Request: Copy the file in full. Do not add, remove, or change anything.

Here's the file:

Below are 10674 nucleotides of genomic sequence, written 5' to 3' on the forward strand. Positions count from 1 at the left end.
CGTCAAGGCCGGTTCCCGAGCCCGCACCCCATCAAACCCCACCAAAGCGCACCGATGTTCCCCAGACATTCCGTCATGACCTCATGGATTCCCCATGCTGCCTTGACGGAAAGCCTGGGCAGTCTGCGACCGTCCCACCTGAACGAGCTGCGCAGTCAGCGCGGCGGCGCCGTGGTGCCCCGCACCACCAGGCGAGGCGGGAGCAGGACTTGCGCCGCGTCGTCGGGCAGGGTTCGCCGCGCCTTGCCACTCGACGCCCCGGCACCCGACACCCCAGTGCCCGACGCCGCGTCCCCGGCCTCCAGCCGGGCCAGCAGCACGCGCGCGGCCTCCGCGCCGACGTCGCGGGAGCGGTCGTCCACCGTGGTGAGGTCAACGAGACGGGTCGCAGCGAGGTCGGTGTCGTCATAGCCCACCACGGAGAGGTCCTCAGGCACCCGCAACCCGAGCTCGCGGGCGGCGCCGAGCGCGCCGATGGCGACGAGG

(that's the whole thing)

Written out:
Below are 10674 nucleotides of genomic sequence, written 5' to 3' on the forward strand. Positions count from 1 at the left end.
CGTCAAGGCCGGTTCCCGAGCCCGCACCCCATCAAACCCCACCAAAGCGCACCGATGTTCCCCAGACATTCCGTCATGACCTCATGGATTCCCCATGCTGCCTTGACGGAAAGCCTGGGCAGTCTGCGACCGTCCCACCTGAACGAGCTGCGCAGTCAGCGCGGCGGCGCCGTGGTGCCCCGCACCACCAGGCGAGGCGGGAGCAGGACTTGCGCCGCGTCGTCGGGCAGGGTTCGCCGCGCCTTGCCACTCGACGCCCCGGCACCCGACACCCCAGTGCCCGACGCCGCGTCCCCGGCCTCCAGCCGGGCCAGCAGCACGCGCGCGGCCTCCGCGCCGACGTCGCGGGAGCGGTCGTCCACCGTGGTGAGGTCAACGAGACGGGTCGCAGCGAGGTCGGTGTCGTCATAGCCCACCACGGAGAGGTCCTCAGGCACCCGCAACCCGAGCTCGCGGGCGGCGCCGAGCGCGCCGATGGCGACGAGG